Fine policies (good value for money)

These are cost-effective health interventions with good value for money. For example, interventions that cost 2 to 3 National GDP per capita per QALY gained are fine policies/programs that can be implemented since higher than 2 to 3 GDP per capita cost is needed to generate similar QALY elsewhere.

A recent review to update 2 existing reviews of cost-effectiveness studies on the prevention of mental disorders or promotion of mental health and well-being showed that although several interventions for mental health prevention and promotion provide good value for money, especially in children, adolescents, and adults demonstrated good value for money is promising [23].

A Markov model-based study conducted to evaluate if a hypertension management program for elderly patients is costeffective compared to usual care from the perspective of a third- party payer in Buenos Aires, Argentina showed that the comprehensive hypertension program had a high probability of being cost-effective versus usual care [24].

A study conducted to evaluate the cost-effectiveness of intensive blood pressure control (treatment of hypertension to a systolic blood pressure goal of 120 mmHg) showed that intensive blood pressure control cost $23,777 per QALY gained [25]. This program is cost-effective for a given threshold. However, it costs higher than one GDP per capita per QALY gained for most of the countries globally.

A review conducted to evaluate the cost-effectiveness of hypertension management in low-income and middle-income countries showed that most interventions reported were costeffective, with costs per averted DALY not exceeding national income thresholds. However, screening for hypertension at younger ages, addressing prehypertension, or treating patients at lower cardiovascular disease risk were not cost-effective [26].

Bad policies (clinically effective but not cost-effective)

Health interventions could have bad value for money. For example, good values in the US are considered to be $100,000- 120,000 per QALY or less. Lung transplantation costs more than $176,817/QALY gained it is an intervention with bad value in the USA [27]. An economic evaluation conducted to determine the cost per quality adjusted life year gained with lung transplantation relative to medical treatment for end stage lung disease in the United Kingdom showed that the costs per quality-adjusted life year gained were $48,241 for single lung, $32,803 for double lung, and $29,285 for heart lung transplantation. Lung transplantation results in survival and quality of life gains but remains expensive, with cost- effectiveness limited by substantial mortality and morbidity and high costs [28].

The study conducted to develop the QALY league table of Iran showed that the cost per QALY gained for Immune Tolerance Induction (ITI) therapy in hemophilia patients was $4,551,521. The program is clinically effective but not cost-effective and it has bad value for money [29]. Such programs can be funded by the government or health insurance companies to answer the questions of equity in health care distribution with due consideration of budget impact analysis.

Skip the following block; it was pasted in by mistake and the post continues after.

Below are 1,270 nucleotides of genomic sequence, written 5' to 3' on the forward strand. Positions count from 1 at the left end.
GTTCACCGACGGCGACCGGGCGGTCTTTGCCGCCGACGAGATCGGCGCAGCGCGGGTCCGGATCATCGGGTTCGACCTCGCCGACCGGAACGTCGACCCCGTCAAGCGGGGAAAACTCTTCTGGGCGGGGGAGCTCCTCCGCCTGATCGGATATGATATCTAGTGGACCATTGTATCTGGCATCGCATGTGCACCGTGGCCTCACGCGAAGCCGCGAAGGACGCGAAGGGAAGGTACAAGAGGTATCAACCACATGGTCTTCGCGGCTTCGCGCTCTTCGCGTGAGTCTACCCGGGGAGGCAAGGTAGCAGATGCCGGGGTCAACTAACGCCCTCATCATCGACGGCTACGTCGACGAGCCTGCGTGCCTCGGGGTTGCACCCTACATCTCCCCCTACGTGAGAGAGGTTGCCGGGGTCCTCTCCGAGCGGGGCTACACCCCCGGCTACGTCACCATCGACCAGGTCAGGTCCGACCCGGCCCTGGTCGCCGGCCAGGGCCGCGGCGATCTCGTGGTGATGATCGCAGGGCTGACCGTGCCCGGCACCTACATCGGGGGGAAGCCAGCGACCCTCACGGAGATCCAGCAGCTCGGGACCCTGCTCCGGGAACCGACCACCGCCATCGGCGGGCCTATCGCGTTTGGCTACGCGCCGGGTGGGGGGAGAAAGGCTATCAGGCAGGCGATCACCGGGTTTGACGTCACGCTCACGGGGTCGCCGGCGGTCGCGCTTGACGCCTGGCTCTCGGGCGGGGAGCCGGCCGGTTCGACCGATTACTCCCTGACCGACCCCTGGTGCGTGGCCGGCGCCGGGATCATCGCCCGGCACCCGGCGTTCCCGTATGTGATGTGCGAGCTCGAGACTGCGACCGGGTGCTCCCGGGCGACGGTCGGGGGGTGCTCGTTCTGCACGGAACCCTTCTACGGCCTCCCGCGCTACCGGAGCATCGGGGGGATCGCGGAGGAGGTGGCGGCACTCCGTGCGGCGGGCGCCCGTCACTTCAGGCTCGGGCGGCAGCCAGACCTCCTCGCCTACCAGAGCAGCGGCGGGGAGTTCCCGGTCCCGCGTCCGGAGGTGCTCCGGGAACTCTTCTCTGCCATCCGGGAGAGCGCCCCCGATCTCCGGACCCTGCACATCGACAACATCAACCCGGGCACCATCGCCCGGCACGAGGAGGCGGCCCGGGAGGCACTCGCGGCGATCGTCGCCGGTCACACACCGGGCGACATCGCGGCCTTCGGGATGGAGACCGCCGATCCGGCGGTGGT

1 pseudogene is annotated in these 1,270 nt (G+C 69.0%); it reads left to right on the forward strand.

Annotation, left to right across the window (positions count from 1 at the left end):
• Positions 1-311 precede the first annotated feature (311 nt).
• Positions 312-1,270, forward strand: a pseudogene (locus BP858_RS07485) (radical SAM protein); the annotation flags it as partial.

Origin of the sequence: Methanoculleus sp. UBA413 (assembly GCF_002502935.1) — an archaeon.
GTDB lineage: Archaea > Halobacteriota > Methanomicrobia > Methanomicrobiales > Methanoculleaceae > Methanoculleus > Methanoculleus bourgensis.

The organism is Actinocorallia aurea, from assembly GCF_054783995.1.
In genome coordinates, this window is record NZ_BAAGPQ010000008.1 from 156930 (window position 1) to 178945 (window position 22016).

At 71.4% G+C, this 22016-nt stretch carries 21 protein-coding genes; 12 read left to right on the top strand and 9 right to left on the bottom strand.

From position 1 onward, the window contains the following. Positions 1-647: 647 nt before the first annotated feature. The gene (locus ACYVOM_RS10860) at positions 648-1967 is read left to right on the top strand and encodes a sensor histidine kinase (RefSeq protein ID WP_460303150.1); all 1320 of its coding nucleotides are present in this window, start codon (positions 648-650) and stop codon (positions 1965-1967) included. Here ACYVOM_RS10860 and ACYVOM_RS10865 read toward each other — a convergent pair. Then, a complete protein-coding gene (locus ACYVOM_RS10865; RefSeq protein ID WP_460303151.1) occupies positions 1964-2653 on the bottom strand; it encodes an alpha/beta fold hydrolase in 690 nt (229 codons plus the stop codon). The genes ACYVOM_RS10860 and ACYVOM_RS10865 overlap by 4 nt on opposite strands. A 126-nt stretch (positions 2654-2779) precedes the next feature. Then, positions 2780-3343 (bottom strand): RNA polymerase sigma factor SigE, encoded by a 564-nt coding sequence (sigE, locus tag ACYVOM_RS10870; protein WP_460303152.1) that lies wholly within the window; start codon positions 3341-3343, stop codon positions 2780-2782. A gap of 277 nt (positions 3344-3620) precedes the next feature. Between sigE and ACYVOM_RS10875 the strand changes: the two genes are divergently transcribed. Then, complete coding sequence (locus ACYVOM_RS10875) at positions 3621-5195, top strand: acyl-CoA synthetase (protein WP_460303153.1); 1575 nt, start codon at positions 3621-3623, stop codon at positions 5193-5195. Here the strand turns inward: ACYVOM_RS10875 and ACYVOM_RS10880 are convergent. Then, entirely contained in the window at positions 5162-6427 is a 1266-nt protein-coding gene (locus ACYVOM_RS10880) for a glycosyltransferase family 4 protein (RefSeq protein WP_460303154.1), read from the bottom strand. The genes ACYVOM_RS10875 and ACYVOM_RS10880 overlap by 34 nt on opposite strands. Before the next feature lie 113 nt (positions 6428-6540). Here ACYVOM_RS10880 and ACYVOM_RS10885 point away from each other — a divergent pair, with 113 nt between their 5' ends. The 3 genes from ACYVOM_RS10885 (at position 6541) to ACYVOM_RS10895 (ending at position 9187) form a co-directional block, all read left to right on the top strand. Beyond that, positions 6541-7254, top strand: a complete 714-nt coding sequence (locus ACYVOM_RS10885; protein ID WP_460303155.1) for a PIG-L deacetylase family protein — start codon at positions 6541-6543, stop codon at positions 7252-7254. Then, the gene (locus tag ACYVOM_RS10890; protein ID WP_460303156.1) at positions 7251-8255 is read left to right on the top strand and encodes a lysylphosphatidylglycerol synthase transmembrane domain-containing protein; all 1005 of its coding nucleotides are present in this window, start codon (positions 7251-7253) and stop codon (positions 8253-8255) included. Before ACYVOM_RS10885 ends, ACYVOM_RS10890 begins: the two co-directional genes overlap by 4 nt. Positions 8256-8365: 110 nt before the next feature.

Cost-effectiveness analysis can guide decision making about health interventions, but the appropriate cost-effectiveness threshold to use is unclear in most countries. The cost-effectiveness of public health interventions examined by NICE from 2011 to 2016 showed that nearly two-thirds (63%) of public health interventions assessed were cost-effective [30]. In other words, 37% of health interventions were not cost-effective or had bad value for money.

A discrete time Markov model simulation done to identify which interventions with the best value for money for the ischaemic heart disease and stroke patients who have never experienced heart disease or stroke event showed that lifestyle interventions aiming to change risky dietary and exercise behaviors are extremely poor value for money and have little population health benefit [31].

A study conducted to evaluate when cost-effective interventions are unaffordable showed that many health interventions deemed cost- effective is not affordable. In some cases, adopting cost-effective interventions would necessitate eliminating other, more beneficial expenditures. For example, example, new medications for chronic hepatitis C were found to be cost-effective in many settings, even at high prices, but the provision of these medications to all potential beneficiaries have been unaffordable, even with discounts. This disconnects between cost-effectiveness and affordability can complicate efforts to identify and adopt high value programs. To say that an investment is cost-effective but not affordable must mean that the “threshold” used to judge cost-effectiveness does not reflect the scale and value of the opportunity costs [32].

Similarly, a study conducted to analyze the costs and outcomes of lung transplants in Portugal showed that the cost of lung transplantation was 77,223 € per QALY gained. Survival improved substantially from 5.15 years over the 2001-2010 periods to 6.94 years for the 2008-2010 periods. When restricting our analysis to the 2008-2010 periods, the cost-effectiveness ratio decreased to €69,241 per QALY. Although above commonly accepted costeffectiveness thresholds, the economic value of lung transplants holds promise in Portugal due to the large improvement in survival over the 2001-2010 periods [33].